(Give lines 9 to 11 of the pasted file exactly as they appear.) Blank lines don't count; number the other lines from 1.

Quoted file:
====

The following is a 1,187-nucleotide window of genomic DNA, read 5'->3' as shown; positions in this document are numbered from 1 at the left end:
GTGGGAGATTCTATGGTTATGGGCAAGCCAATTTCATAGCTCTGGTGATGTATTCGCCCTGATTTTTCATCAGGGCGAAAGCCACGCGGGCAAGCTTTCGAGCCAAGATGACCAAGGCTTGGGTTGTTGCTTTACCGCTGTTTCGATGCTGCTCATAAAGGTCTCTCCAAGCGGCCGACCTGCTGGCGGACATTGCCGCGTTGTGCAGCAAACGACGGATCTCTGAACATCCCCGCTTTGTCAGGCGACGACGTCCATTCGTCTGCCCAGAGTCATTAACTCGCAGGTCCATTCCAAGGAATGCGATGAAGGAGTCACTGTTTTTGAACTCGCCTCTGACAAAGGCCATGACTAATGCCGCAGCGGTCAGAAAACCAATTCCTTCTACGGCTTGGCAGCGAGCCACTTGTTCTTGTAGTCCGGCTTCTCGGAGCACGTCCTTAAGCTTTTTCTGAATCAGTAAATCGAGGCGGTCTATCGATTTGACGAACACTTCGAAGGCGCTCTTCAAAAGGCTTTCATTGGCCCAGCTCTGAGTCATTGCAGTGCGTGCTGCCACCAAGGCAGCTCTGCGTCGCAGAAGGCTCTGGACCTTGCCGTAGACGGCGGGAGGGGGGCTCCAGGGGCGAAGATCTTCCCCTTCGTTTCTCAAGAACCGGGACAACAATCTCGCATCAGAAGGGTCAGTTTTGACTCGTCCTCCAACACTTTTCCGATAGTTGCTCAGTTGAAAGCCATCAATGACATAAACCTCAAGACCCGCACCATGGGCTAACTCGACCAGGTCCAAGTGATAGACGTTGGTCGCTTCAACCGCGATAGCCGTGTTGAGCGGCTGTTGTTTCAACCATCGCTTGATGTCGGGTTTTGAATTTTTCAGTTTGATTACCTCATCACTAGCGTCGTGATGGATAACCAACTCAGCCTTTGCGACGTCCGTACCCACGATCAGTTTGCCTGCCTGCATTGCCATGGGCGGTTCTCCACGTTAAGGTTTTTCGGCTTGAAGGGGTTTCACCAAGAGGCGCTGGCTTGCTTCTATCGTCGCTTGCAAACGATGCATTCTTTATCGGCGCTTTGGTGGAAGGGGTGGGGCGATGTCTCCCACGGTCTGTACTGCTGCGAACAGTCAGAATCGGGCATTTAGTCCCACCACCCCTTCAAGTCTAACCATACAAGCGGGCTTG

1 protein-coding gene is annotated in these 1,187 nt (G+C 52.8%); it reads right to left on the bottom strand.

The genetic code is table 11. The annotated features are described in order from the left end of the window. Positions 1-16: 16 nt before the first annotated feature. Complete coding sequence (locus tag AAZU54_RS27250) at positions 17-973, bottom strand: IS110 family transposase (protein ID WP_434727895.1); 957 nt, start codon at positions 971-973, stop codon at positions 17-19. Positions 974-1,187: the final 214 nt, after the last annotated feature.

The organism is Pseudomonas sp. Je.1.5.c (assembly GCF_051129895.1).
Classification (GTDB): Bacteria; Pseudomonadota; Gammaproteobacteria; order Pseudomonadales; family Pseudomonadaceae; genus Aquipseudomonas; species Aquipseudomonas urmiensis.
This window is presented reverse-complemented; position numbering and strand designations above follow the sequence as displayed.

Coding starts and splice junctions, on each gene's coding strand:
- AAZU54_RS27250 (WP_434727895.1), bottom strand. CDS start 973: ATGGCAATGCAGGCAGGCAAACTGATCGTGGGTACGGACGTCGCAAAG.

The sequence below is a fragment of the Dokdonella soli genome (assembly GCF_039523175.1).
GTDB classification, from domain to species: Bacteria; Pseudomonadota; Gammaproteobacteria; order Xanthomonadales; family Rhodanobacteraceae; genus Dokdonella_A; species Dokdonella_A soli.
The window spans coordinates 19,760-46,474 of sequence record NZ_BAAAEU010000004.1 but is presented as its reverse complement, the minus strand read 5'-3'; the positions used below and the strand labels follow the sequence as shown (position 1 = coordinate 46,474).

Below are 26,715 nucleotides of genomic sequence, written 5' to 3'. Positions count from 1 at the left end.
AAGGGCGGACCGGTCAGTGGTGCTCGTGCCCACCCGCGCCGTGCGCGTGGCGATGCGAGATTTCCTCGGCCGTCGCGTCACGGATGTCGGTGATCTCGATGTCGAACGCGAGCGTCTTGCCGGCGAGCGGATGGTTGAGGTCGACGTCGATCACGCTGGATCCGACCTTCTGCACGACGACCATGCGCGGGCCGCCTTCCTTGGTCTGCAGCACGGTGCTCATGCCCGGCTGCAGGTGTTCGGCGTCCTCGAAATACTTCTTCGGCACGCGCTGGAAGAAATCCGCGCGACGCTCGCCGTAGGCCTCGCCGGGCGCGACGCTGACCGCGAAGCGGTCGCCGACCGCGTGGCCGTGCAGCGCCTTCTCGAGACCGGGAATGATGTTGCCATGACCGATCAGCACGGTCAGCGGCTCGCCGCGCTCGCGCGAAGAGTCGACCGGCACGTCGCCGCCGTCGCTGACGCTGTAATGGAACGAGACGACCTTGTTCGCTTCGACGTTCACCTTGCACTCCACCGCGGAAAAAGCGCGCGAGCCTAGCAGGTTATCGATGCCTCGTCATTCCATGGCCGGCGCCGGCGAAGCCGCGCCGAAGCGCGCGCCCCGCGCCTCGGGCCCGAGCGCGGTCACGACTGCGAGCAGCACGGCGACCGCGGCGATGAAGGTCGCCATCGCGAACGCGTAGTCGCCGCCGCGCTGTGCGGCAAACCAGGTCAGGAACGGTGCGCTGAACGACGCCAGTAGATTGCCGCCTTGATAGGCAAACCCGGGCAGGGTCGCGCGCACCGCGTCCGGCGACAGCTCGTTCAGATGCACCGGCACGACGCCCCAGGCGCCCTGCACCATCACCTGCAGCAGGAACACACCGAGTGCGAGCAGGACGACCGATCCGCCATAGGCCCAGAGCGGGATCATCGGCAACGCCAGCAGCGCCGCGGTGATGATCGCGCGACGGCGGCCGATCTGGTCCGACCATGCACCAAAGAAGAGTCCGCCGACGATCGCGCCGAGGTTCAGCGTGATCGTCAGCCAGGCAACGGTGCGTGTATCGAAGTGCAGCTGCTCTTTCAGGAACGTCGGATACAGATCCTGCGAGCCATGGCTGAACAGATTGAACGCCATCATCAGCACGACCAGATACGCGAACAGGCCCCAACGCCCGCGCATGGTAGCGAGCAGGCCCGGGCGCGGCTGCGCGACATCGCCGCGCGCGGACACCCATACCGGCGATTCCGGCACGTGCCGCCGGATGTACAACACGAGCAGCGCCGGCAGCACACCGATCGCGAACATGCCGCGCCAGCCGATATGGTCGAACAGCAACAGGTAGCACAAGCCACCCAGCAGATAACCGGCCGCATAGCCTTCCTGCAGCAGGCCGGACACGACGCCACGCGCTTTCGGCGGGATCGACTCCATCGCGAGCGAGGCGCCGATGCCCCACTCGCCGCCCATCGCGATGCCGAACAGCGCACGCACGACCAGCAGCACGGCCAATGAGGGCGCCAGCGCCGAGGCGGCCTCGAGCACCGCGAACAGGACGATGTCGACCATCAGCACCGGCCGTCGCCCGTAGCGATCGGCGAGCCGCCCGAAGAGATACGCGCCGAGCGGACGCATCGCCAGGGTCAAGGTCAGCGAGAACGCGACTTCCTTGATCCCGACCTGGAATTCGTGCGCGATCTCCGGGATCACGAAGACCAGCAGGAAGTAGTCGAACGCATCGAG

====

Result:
- AAZU54_RS27250 (WP_434727895.1), bottom strand. CDS start 973: ATGGCAATGCAGGCAGGCAAACTGATCGTGGGTACGGACGTCGCAAAG.

The sequence below is a fragment of the Dokdonella soli genome (assembly GCF_039523175.1).
GTDB classification, from domain to species: Bacteria; Pseudomonadota; Gammaproteobacteria; order Xanthomonadales; family Rhodanobacteraceae; genus Dokdonella_A; species Dokdonella_A soli.